Iqbal Hussain’s new work reveals a darkly poignant preoccupation with death, an artistic crisis born of the violence in our midst. But this work may yet survive the changing cultural topography of Pakistan, says Raza Rumi
Being stuck in an awful traffic jam on Lahore’s Mall Road is an everlasting nightmare. This was the road which once housed the tempestuous and famously poly-amorous painter Amrita Shergil, as well as the grand old man of Indian writing in English, the legendary Khushwant Sigh, among other lost symbols of our bygone past. But mine was not a fruitless journey: I was heading to the Zahoor ul Akhlaq Gallery at the National College of Arts (NCA), where Iqbal Hussain’s new work was being displayed. I would not hav e gone to see this exhibition had I not heard about the significance of the show from the proficient curator of the gallery Qudsia Raheem. I liked to meet Iqbal Hussain in the throes of the walled city where he has reinvented a space for himself among his own people — entertainers, artists, traders, sex workers and a multitude of local and global visitors. Iqbal Hussain has been successful through his personal endeavors to put Lahore’s old city and its infamous red light district on the world map. He has achieved this primarily through his stupendous paintings and sublime rooftop views of Mughal monuments from the Cooco’s Den Café he owns and manages.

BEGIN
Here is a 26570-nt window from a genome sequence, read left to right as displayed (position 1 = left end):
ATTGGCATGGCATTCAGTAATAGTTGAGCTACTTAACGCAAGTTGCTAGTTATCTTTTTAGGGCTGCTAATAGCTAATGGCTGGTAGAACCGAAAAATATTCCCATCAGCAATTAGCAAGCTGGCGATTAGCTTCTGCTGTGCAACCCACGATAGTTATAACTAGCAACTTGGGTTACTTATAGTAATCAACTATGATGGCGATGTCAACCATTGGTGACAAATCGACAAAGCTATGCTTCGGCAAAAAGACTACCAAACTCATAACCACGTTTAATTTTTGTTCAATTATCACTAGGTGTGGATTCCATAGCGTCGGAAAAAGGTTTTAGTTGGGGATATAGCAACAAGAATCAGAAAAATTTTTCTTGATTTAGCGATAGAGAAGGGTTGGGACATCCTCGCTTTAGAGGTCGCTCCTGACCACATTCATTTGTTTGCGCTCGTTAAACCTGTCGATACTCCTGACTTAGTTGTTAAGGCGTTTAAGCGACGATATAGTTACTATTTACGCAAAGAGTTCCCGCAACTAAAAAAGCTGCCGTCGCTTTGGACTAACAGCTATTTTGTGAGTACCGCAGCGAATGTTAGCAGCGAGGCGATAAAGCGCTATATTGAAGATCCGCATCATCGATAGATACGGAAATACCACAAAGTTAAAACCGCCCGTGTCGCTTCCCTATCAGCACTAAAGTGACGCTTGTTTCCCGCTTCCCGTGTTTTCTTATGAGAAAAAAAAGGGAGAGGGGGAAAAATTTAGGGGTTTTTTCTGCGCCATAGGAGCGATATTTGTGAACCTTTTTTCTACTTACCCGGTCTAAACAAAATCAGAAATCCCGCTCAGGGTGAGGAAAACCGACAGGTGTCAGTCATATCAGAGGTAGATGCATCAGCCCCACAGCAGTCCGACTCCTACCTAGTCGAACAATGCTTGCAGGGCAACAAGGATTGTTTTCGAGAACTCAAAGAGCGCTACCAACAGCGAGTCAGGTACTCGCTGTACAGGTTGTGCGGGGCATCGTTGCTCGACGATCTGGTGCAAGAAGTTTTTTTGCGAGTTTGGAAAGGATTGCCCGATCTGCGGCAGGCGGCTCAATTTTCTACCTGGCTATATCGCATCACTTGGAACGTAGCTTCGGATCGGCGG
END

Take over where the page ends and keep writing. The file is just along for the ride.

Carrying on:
Iqbal Hussain’s work over the decades has brought to life the shades and aspects of sex workers from Heera Mandi around whom Hussain grew up. Most importantly, he is proud of his heritage and origins and, unlike the hypocritical and self-denying society in which he lives, he has publicly claimed ownership of this background. His work has obsessively captured the many narratives about the women who are central to Heera Mandi. In doing this, Hussain has humanized the portraits of the “dancing girl”, the aging prostitute and the honorable livelihood earner. Contrary to the religious decrees on such women, or the excessive romanticization of dancing girls in our culture, Hussain’s subjects are nothing but human. They are real and vulnerable while blessed with the ability to sing, dance and celebrate life and sex. In our socially conservative culture, made even more so since the advent of Victorian values in what was then British India, such characters have been the recipients of much derision. Hussain, through his momentous collection of paintings, has countered every stereotype and cliché that comes to mind about such women. Continue reading